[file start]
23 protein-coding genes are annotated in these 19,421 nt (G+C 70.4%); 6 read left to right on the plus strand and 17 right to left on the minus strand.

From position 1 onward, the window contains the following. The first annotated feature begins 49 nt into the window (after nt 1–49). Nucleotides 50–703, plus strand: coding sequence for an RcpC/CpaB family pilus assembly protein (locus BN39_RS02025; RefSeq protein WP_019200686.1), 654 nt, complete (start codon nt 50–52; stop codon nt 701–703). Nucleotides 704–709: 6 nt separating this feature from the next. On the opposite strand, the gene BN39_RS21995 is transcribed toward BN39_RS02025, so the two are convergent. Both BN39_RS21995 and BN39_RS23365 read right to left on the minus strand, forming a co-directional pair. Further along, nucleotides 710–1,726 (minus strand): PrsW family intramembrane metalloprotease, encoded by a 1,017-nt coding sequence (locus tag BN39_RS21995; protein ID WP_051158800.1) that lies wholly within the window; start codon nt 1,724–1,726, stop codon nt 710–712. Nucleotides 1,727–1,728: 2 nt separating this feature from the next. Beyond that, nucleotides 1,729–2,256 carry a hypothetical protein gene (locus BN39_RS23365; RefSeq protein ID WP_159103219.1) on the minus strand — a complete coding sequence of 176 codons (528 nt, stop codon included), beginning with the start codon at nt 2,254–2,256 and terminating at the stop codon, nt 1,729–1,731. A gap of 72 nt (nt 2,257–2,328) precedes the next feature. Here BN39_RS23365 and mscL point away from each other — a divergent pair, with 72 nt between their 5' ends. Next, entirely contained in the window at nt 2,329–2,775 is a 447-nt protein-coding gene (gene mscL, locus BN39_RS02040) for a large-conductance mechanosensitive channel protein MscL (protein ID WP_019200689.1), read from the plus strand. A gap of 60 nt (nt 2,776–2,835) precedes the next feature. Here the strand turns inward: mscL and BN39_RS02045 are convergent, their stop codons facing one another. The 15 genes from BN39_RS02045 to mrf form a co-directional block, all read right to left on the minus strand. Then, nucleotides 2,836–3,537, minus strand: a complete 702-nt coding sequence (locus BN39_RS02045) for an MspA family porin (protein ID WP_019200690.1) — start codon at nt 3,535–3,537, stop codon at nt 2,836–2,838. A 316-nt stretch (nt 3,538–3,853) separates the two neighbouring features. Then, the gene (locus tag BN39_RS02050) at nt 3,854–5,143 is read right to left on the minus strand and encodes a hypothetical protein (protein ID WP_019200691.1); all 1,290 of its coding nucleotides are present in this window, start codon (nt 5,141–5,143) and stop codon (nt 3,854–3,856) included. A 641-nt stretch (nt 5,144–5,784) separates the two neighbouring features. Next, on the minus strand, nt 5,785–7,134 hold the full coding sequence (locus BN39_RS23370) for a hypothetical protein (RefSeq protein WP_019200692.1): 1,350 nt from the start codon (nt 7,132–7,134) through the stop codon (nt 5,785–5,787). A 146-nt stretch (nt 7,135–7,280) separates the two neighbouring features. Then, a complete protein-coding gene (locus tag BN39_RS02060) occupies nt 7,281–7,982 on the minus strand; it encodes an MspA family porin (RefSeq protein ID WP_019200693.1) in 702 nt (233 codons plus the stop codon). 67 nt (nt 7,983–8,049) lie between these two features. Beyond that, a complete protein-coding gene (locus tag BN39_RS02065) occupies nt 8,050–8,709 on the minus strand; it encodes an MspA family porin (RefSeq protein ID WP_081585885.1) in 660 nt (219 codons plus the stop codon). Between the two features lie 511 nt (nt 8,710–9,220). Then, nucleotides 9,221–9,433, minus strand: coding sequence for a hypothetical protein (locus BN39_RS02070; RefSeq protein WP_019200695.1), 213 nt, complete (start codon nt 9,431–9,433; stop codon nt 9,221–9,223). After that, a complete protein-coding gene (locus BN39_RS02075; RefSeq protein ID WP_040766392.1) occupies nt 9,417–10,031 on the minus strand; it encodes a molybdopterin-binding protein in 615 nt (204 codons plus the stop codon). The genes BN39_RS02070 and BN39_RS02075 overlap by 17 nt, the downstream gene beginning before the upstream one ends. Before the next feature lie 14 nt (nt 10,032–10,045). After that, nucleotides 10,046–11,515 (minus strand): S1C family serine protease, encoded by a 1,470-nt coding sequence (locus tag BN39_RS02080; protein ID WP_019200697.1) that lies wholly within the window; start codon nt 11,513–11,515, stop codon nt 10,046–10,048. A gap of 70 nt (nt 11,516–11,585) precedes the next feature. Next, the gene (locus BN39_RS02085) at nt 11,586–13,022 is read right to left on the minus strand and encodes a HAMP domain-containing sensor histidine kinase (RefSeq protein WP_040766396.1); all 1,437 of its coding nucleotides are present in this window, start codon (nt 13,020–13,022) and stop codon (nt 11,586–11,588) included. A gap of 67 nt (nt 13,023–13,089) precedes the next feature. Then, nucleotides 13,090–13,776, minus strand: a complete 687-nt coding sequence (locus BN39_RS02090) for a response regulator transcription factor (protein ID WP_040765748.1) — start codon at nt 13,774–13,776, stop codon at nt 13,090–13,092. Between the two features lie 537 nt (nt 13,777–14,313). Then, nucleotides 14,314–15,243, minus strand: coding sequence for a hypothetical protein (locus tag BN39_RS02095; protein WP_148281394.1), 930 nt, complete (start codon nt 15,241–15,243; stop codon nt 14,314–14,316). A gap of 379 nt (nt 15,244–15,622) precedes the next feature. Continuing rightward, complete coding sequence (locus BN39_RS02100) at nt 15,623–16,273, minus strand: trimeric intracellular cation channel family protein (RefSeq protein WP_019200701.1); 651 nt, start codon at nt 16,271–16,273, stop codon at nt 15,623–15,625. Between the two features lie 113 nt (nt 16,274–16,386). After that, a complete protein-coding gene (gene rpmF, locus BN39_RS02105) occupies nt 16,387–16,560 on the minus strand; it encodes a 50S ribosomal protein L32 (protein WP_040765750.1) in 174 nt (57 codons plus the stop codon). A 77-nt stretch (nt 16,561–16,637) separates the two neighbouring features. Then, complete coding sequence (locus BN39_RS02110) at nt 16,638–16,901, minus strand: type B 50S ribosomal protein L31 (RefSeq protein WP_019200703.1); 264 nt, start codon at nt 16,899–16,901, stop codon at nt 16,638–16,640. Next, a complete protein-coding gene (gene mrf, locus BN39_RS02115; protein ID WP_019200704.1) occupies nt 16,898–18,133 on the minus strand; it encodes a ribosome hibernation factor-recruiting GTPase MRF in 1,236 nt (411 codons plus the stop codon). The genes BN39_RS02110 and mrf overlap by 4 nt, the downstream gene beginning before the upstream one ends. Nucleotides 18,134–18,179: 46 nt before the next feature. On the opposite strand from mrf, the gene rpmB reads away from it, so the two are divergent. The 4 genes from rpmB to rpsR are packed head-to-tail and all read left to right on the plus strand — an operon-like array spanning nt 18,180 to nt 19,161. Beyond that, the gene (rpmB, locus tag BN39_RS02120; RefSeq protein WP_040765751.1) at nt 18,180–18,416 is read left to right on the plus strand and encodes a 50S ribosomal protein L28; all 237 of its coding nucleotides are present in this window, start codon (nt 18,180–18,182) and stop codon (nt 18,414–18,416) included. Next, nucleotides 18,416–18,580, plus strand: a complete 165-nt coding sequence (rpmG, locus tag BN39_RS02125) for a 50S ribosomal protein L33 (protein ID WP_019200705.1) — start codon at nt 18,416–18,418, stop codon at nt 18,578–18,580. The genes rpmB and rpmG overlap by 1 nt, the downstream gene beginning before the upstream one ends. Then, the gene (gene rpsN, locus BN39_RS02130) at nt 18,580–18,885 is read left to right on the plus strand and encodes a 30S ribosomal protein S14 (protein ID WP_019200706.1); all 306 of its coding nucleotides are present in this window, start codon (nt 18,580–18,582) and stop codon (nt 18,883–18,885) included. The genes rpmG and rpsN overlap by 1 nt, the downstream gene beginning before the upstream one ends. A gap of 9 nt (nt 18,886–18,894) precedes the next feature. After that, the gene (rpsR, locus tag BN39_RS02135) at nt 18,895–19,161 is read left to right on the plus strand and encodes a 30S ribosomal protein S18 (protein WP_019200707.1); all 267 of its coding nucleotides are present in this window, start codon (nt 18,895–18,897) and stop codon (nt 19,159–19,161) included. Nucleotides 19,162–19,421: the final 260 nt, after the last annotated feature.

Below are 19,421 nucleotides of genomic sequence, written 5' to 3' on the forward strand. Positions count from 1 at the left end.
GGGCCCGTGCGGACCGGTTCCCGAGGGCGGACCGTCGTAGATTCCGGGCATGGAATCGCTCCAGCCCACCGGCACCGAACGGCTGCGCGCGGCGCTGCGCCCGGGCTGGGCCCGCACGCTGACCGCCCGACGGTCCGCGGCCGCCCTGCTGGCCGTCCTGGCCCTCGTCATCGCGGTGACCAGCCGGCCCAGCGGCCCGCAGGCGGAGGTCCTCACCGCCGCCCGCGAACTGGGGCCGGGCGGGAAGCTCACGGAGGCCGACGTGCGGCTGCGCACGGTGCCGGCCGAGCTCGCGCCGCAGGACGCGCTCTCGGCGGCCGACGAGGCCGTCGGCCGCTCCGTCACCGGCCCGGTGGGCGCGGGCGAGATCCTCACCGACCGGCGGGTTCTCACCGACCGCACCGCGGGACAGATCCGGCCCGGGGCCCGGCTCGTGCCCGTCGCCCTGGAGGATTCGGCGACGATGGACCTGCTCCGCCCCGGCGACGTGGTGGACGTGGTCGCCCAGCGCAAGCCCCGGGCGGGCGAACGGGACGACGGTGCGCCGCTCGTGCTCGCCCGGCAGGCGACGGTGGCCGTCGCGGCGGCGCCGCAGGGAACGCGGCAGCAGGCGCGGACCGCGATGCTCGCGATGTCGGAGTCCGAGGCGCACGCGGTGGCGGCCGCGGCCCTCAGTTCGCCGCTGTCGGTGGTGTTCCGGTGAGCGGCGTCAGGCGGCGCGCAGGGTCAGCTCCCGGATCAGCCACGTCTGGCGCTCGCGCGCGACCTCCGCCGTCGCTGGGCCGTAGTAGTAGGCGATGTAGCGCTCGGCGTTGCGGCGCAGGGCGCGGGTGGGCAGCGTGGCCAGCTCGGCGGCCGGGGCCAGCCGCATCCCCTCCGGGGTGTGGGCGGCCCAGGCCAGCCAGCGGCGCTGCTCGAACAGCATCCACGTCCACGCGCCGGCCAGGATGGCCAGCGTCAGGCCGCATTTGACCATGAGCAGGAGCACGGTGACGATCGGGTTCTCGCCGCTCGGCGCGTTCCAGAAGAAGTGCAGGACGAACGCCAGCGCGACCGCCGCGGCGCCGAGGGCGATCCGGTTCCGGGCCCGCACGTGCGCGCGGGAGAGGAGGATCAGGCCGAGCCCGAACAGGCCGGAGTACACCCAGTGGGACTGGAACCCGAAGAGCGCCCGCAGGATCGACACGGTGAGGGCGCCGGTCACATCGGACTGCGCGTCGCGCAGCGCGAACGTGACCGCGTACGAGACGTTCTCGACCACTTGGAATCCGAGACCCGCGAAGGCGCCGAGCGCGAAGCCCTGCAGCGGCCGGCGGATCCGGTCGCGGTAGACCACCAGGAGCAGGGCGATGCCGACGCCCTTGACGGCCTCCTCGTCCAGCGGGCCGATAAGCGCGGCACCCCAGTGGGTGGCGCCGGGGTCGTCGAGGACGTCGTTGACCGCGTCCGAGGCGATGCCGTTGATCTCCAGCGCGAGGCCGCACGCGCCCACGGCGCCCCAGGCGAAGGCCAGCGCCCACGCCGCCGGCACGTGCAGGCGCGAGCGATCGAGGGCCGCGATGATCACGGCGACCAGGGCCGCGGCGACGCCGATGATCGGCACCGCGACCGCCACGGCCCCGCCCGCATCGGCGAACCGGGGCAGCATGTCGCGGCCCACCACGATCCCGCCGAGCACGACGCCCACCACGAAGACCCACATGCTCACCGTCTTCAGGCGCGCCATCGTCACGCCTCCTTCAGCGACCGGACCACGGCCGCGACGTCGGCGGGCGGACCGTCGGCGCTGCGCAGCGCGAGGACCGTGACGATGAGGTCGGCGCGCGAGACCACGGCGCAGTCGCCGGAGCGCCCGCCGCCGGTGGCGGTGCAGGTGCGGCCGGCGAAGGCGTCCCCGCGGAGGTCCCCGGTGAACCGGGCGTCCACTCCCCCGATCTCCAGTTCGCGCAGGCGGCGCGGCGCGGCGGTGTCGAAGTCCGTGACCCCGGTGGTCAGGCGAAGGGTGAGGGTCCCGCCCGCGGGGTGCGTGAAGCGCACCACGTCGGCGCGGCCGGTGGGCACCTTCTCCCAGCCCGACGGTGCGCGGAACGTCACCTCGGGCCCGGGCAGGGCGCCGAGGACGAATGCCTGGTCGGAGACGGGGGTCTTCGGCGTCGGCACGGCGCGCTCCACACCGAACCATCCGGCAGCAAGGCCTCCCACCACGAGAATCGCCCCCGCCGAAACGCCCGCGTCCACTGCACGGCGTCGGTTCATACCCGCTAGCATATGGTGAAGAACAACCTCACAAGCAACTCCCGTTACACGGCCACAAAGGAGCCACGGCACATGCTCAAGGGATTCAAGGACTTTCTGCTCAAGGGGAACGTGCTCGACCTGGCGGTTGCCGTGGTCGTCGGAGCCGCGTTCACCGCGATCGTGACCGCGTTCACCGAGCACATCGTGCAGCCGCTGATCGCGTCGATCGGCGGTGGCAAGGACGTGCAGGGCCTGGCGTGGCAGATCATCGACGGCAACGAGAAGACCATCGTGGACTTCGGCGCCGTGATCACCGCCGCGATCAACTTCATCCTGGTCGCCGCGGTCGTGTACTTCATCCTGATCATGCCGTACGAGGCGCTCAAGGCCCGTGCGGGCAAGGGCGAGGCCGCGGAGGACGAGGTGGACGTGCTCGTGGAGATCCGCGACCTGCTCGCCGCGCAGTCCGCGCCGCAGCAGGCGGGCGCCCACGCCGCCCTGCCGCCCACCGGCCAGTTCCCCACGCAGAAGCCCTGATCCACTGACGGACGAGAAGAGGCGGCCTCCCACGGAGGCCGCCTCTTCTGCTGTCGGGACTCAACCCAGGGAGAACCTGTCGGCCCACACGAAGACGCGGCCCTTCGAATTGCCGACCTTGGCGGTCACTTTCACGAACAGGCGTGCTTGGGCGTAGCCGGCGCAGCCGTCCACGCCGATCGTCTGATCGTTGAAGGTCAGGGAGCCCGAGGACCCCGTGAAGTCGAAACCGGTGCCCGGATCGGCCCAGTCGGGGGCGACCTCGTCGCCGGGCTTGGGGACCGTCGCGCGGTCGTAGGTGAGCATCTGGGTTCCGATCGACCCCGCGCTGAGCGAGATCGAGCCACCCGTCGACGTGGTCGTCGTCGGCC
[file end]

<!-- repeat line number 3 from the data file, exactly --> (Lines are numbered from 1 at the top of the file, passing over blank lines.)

Below are 19,421 nucleotides of genomic sequence, written 5' to 3' on the forward strand. Positions count from 1 at the left end.